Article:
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Dispute Highlights Dhaka's Dwindling Gas Supplies

A simmering dispute between Bangladesh and neighbouring Myanmar in a hydrocarbon rich stretch of the Bay of Bengal has highlighted Dhaka's desperate plight over dwindling gas supplies

Dispute Highlights Dhaka's Dwindling Gas Supplies

A simmering dispute between Bangladesh and neighbouring Myanmar in a hydrocarbon-rich stretch of the Bay of Bengal has highlighted Dhaka's desperate plight over dwindling gas supplies, say analysts.

Bangladesh this week took the unusual step of deploying four naval ships to the disputed waters - claimed by each nation as their own - after its southeastern neighbour began gas exploration activities there.

Dhaka says it will take "all possible measures" to protect the zone, about 50 kilometres (30 miles) south of Bangladesh's Saint Martin Island.

The military-backed interim government has meanwhile sought to resolve the dispute diplomatically, dispatching its foreign secretary to Myanmar to hold crisis talks.

A senior official from Myanmar's military government said they were open to discussions, but insisted that oil and gas companies were operating inside their territory and far away from the disputed sea boundary.

Myanmar also insisted that the United States was involved and stirring up trouble -- an accusation denied by Washington.

Regardless of what sparked the face-off, experts say Bangladesh has taken an unusually strong stance, especially towards a country it has generally enjoyed friendly relations with.

"There's a chance we might find gas in the Bay of Bengal. India and Myanmar have already discovered gas there so it's crucial for Bangladesh to assert its territory. A lot is at stake," said energy expert Nurul Islam, from the Bangladesh University of Engineering and Technology.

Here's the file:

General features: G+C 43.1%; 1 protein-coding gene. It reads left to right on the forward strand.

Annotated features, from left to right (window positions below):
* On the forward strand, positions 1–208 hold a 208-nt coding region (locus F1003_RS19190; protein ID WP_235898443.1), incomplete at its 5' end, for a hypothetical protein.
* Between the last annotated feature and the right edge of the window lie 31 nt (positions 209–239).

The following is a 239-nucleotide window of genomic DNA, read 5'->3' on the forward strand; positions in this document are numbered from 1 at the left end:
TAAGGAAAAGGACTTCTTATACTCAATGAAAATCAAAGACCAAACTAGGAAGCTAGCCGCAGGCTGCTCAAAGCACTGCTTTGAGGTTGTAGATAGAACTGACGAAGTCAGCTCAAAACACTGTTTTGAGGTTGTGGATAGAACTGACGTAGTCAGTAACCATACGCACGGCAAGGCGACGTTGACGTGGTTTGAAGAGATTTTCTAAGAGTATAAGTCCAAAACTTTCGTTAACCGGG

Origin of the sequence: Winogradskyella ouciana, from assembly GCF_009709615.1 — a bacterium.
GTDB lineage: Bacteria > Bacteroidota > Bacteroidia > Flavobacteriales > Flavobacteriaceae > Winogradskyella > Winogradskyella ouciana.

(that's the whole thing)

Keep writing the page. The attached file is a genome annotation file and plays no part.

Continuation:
Bangladesh has been facing an acute shortage of gas in recent months with demand outstripping supply by 15 percent thanks to its booming manufacturing sector.

The government has told hundreds of factories they will have to wait until 2011 for new supplies, as years of neglect over exploration have fast depleted gas reserves.

To overcome the crunch, the emergency government earlier this year divided its sea territory into 28 blocks and invited bids from international oil companies for exploration contracts.

Myanmar protested the move, although Bangladeshi officials have said they refrained from awarding contracts for blocks lying in disputed waters.

Security expert Imtiaz Ahmed of Dhaka University said Bangladesh's actions this week were aimed at deterring foreign companies who had been awarded contracts by Myanmar to search for gas in the region.

"The government is trying to send a signal to foreign oil companies and the international community that it would take any drillings in the disputed blocks very seriously," Ahmed said.

"Under international laws, Myanmar cannot drill in disputed waters, which have not been demarcated yet."

Ahmed said all seismic surveys showed huge gas reserves in the Bay of Bengal, which would ensure Bangladesh's energy security for decades.

"It's a matter of our future. We may not be rich now but our economy is growing fast. Soon enough we'll have the capacity to drill in deep sea waters," he said.

Author: Jo Amey


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